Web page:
The turbulent financial crisis sparked overwhelming support by Americans for Congress to enact financial legislation to prevent future bailouts. However, according to the latest findings from the Chicago Booth/Kellogg School Financial Trust Index, the landmark Dodd-Frank Bill, which was designed to overhaul the nation’s financial system, failed to meet this pressing consumer expectation. Among the new report’s key findings, trust in the financial system dropped to 25 percent in September from 26 percent in July 2010, the Index’s all-time high.
The Chicago Booth/Kellogg School Financial Trust Index is a quarterly look at Americans’ trust in the nation’s financial system, measuring public opinion over three-month periods to track changes in attitude. Co-authors Paola Sapienza of Kellogg and Luigi Zingales, Robert C. McCormack Professor of Entrepreneurship and Finance, published today’s report as the eighth quarterly update since the inaugural findings were issued nearly two years ago.
“A primary consequence of the 2008 financial crisis was a large drop in trust Americans had in financial institutions, and we’re seeing a continued decline despite reform enacted to combat this sentiment,” said Sapienza. “Interestingly, Americans who declared themselves satisfied with the Dodd-Frank Bill trust banks eight percent more, but unfortunately only a minority is happy with the legislation.”
In what was one of the most sweeping pieces of legislation enacted since the Great Depression, only 12 percent of respondents declared they were satisfied with the Dodd-Frank Bill while 54 percent of Americans were dissatisfied. Two-thirds of respondents believe it is insufficient to protect against future bailouts. The majority of Republicans (80 percent) are dissatisfied with the bill, as are Independents (54 percent). The level of those “satisfied” and “very satisfied” is low even among Democrats (35 percent).
The origins of the overwhelming dissatisfaction with the bill were examined using two questions related to its key provisions: the creation of the Consumer Financial Protection Agency (CFPA) and the new regulation of banks enacted to prevent future bailouts. The responses suggest that the Dodd-Frank Bill failed to convince American voters of its utility on both dimensions and found that only 34 percent of respondents think that the CFPA is a “useful agency to protect consumers.” The majority of the opposition stems from the perception that the CFPA is “useless bureaucracy” (27 percent) and “overreaching of government power” (25 percent).
“Not surprisingly, in part this negative view is due to the unpopularity of Congress,” said Zingales. “We alternately asked respondents their level of satisfaction with the financial reform approved by Congress and their level of satisfaction with the financial reform signed into law by Obama. The level of satisfaction is higher among those posed with the question referencing Obama versus the one referencing Congress, especially among Democrats (52 percent satisfaction). However, this is a very meager result for a bill aimed at providing better consumer protection, a core demand of this party.”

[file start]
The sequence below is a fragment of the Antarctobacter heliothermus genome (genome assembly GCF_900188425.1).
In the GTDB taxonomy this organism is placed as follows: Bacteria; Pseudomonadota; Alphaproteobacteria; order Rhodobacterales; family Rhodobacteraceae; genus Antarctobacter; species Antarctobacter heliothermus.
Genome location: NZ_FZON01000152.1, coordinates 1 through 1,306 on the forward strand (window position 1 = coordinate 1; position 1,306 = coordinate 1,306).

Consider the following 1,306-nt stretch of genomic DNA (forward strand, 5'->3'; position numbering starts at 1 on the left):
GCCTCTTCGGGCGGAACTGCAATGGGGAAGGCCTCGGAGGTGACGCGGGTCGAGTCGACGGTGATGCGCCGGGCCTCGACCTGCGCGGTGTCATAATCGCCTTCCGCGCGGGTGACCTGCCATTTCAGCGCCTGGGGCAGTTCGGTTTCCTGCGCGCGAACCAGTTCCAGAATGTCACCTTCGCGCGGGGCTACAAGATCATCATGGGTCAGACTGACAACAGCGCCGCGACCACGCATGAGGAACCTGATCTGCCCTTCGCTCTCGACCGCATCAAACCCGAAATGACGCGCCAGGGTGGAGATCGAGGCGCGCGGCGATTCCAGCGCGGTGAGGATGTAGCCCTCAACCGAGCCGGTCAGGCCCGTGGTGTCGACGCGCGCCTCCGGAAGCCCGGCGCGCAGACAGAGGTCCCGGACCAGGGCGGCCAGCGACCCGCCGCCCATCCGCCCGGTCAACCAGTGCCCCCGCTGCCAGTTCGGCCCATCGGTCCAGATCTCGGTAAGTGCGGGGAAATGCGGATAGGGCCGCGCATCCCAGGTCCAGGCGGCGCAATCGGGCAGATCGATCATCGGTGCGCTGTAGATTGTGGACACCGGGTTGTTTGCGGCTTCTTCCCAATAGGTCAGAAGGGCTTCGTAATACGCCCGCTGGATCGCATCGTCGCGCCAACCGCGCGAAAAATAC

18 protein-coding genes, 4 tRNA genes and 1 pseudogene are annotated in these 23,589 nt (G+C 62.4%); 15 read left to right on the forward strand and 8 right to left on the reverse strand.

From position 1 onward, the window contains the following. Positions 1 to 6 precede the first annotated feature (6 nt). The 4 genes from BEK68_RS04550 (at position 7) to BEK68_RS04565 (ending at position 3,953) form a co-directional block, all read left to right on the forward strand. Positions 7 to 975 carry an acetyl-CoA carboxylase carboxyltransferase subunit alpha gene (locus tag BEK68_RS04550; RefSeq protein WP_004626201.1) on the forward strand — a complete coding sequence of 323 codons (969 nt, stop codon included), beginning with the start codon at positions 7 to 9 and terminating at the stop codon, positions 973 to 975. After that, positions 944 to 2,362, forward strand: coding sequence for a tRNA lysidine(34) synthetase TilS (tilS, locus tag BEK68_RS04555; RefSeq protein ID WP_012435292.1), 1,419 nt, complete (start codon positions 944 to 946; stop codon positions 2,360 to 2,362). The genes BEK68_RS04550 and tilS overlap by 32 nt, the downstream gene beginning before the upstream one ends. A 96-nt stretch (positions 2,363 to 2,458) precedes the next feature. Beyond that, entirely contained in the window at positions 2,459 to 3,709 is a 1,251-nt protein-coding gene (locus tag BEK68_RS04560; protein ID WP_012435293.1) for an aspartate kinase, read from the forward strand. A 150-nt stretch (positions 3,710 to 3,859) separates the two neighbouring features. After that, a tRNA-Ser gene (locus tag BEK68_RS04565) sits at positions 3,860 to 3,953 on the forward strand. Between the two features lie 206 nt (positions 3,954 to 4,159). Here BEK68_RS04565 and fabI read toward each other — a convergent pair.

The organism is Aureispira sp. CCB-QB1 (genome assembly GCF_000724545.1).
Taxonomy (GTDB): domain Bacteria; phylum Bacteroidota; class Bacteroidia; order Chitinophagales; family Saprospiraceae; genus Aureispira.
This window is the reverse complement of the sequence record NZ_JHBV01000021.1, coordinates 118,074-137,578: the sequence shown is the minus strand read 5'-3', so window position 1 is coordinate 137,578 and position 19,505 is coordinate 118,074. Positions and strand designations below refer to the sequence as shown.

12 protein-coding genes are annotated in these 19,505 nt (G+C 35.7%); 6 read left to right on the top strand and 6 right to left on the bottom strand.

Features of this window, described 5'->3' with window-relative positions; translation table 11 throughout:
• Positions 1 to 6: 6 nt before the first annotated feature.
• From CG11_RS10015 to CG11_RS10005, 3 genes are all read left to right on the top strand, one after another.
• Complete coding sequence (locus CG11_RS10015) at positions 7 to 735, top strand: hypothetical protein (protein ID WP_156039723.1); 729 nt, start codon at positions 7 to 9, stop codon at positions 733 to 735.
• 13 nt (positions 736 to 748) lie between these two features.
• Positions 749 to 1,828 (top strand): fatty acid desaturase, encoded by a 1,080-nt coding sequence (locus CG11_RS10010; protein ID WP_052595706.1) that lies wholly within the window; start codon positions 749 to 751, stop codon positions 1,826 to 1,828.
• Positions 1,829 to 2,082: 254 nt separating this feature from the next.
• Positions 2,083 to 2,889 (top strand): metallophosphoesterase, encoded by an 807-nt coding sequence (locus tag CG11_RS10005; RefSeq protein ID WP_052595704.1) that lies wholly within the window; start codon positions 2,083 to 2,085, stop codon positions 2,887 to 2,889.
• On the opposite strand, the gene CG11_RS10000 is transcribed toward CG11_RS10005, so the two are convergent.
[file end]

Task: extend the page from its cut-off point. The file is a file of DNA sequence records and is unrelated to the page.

According to the authors, the most challenging aspect for the administration is the loss of support among Independents (largely against the CFPA) and lackluster support from its base (only 58 percent of Democrats support the agency).
Real Estate Pricing Expectations and Strategic Defaults
Sentiment about real estate pricing and strategic defaults were also examined in the quarterly study, which found that positive housing trends dating from December 2008 have come to a screeching halt. The public’s expectations for housing prices in the next 12 months worsened, and according to the research, the proportion of respondents who foresee a decline in housing prices has risen from 20 to 30 percent.
The same is true for level of anger, which had been dropping steadily from March 2009 and has now risen to 51 percent. This is due in large part to a concentrated portion of respondents declaring themselves “very angry.” One possible reason for this increase is the fear that unemployment will rise. In September, 24 percent of survey respondents felt unemployment will rise further, compared with 20 percent in the June survey.
“Anger and resentment are powerful emotions that are drastically affecting not only predictions for real estate pricing, but the likelihood for homeowners to strategically default,” said Zingales. “Although 79 percent of respondents think it is morally wrong to walk away from their mortgages when they can afford to pay them, 44 percent feel less morally obligated to honor them if the mortgage is held by a bank accused of predatory lending. Resolving the acute feelings of resentment homeowners have against banks is crucial considering moral attitudes about strategic defaults are directly affected by where the money is owed.”